The Hearns (Mark Robinson Matchroom Boxing)

BN: How do you reflect on him banning you from boxing meetings?

BH: Great move. Great move. I’m yesterday’s story, and yesterday’s technique. No one’s ever going to stop me having opinions, but in a business-sense, I’d bow to his judgement 24 hours a day. The society that we live in now – the old-school people talk our minds a bit too much at times. He’s dead right. Apart from that, everyone has their sell-by date, and you’ve got to be a big enough person to realise when your sell-by date is. Mine was probably six years ago. I can still have my nose in things and ask questions, but I’m enjoying other people do the work, frankly. He’s entitled to be in total control. You don’t appoint management and then manage yourself. The idea of appointing top management is to let them do what they’re good at, which is to manage at the top level. “Your days of press conferences are gone.” “Fair enough – I’ve got plenty of other things to do.”

BN: What about the move from Sky Sports to DAZN?

BH: The world changes, and people have got to be prepared to change. The worst thing that can ever happen to you is to get complacent, and Sky got complacent. They didn’t think we’d leave. They thought they could get us on the cheap. They didn’t read the market properly; they gambled, and they got it wrong, and we made exactly the right decision and I think it’s one Sky regret deeply. They will never say that. And who knows, by the way, what the future holds? You never know. It’s an ongoing story. Business is business. I always remember [Bob] Arum saying of [Don] King, “We don’t have to like each other to work together”.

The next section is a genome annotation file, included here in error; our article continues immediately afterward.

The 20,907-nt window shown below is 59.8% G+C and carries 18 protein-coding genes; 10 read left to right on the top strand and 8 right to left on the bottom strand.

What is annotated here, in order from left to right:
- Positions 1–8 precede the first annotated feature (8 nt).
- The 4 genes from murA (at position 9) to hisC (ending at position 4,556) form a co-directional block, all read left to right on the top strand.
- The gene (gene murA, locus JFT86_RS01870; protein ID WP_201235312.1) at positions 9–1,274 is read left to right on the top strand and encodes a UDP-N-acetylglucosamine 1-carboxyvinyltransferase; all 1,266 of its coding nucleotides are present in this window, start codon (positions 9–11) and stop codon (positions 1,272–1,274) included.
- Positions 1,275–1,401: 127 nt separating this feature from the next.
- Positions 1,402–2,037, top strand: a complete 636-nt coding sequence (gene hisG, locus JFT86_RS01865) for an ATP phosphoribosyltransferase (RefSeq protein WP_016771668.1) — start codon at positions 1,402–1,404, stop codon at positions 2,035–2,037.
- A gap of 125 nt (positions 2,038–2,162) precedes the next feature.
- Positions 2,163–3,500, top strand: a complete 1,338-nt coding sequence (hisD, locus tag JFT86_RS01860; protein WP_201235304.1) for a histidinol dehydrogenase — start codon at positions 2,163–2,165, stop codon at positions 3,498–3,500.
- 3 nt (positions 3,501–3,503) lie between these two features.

It’s a shame – 30 years with [Sky]. We as a company – without Sky we wouldn’t be where we are. But they’ve still got to treat you with respect. A new player came in that was prepared to pay significantly more money, and they weren’t. We would have rather stayed with Sky initially, but they had to adjust to the new world we live in, and they didn’t. That’s okay. We’ve still got the darts, and other bits and pieces with Sky, and that’s humongous business for us. Far bigger than boxing. That contract’s up in a year’s time and I very much hope Sky move with the times and we do a deal we’re both happy with.

Financially, without question [it’s proving the right move]. Forget the goldfish bowl; look at the ocean. For all of the money, what’s it given us? Contracts in America; Japan; Mexico. We’re a global company; boxing is a global sport. Is the DAZN relationship perfect? No. Why? Because it’s still requiring investment to make it the force it can be. But the future of consumers across all sport, not just boxing, is digital, and people like Sky and ITV are realising that as well. We’re very happy with where we are and we believe in the future of where we are.

BN: …and his handling of the Conor Benn affair?

BH: My nature is to believe people, and I believe Conor Benn. I might be right; I might be wrong. I may never know. He’s boxed a couple of times in America, and we have contracts all over the world. We will always stay loyal, where we can. Unless it’s something horrendous, we’ll always give the benefit of the doubt, and stay loyal, to our fighter. There are limits to that, but in Conor Benn’s case; with the relationship with him and his father [Nigel], we go back a long way. Goldfish bowl. Where’s Dillian Whyte registered at the moment? Over in Ireland. Where’s Tyson Fury registered? [Benn’s] got to earn a living. If he’s banned worldwide, he’s banned worldwide – we can’t do nothing about it. [But] it’s a little dispute that’s been blown out of proportion. Let’s see how the appeal goes.